Kara Walker (born November 26, 1969) is a contemporary African American artist who explores race, gender, sexuality, violence and identity in her work. She is best known for her room-size tableaux of black cut-paper silhouettes.
Some of Walker’s exhibitions have been shown at The Apartheid Museum in Johannesburg, The Renaissance Society in Chicago, the Museum of Modern Art in New York, the San Francisco Museum of Modern Art, the Walker Art Center in Minneapolis, the Modern Art Museum of Fort Worth, and the Museum of Contemporary Art in Chicago. Walker has also been shown internationally and featured on PBS. Her work graces the cover of musician Arto Lindsay’s recording, Salt (2004).
Walker’s silhouette images work to bridge unfinished folklore in the Antebellum South, raising identity and gender issues for African American women in particular. However, because of her confrontational approach to the topic, Walker’s artwork is reminiscent of Andy Warhol’s Pop Art during the 1960s (indeed, Walker says she adored Warhol growing up as a child). Her nightmarish yet fantastical images incorporate a cinematic feel. Walker uses images from historical textbooks to show how African American slaves were depicted during Antebellum South. Some of her images are grotesque, for example, in The Battle of Atlanta, a white man, presumably a Southern soldier, is raping a black girl while her brother watches in shock, a white child is about to insert his sword into a nearly-lynched black woman’s vagina, and a male black slave rains tears all over an adolescent white boy.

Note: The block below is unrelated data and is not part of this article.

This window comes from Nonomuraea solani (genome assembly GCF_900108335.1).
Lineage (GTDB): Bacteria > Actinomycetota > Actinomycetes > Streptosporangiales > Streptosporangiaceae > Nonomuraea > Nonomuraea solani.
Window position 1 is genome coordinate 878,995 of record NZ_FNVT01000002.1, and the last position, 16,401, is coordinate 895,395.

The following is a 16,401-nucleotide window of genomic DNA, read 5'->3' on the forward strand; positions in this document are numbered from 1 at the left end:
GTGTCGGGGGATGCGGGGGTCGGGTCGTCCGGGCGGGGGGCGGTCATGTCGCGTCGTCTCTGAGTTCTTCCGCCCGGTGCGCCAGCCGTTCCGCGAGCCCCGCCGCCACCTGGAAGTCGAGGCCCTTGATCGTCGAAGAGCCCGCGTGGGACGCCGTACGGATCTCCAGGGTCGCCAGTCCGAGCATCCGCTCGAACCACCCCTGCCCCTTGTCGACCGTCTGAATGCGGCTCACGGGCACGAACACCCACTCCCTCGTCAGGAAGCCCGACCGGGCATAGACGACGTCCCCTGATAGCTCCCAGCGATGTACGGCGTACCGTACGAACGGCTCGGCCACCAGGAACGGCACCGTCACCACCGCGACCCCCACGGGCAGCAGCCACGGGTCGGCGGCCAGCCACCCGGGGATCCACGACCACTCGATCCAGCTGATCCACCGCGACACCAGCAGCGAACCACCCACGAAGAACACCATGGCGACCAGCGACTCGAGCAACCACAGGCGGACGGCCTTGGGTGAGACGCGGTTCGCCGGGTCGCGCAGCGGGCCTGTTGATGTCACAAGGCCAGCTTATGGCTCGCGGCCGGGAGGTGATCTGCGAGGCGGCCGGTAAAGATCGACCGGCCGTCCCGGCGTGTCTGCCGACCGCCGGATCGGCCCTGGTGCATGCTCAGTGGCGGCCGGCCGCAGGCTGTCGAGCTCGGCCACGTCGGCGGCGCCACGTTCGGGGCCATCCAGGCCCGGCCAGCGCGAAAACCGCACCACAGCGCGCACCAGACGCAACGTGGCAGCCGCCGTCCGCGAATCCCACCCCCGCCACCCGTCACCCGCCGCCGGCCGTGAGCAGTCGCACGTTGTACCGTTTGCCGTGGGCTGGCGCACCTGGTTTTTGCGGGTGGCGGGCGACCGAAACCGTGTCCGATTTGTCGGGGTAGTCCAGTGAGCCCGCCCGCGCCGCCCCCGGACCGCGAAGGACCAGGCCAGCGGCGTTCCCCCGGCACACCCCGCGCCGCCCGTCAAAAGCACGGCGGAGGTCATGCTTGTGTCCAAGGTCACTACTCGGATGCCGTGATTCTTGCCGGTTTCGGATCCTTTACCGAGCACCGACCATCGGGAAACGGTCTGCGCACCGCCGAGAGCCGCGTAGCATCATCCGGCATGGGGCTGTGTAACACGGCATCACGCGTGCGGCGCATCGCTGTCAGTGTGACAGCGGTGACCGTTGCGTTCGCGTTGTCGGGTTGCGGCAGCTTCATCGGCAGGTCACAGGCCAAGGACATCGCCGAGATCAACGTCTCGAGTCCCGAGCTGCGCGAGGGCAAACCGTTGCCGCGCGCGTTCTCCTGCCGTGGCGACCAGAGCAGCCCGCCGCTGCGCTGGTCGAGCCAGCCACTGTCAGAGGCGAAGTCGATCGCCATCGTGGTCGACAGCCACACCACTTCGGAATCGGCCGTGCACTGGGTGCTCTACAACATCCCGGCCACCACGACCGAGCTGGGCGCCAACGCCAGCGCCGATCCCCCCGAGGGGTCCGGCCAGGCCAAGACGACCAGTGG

In 1997, Walker—who was 28 at the time—was one of the youngest people to receive a MacArthur fellowship. There was a lot of criticism because of her fame at such a young age and the fact that her art was most popular within the white community.
In response to Hurricane Katrina, Walker created “After the Deluge,” since the hurricane had devastated many poor and black areas of New Orleans.
In 2007, Walker was listed among Time Magazine’s 100 Most Influential People in The World, Artists and Entertainers, in a citation written by fellow artist Barbara Kruger.
In 2009, Kara curated volume 11 of Merge Records’, Score!.
Walker lives in New York and is on the faculty of the MFA program at Columbia University.
Posts tagged with Kara Walker
The blues encompasses more than the melancholic rhythms of Robert Johnson or the husky lyrics of John Lee Hooker.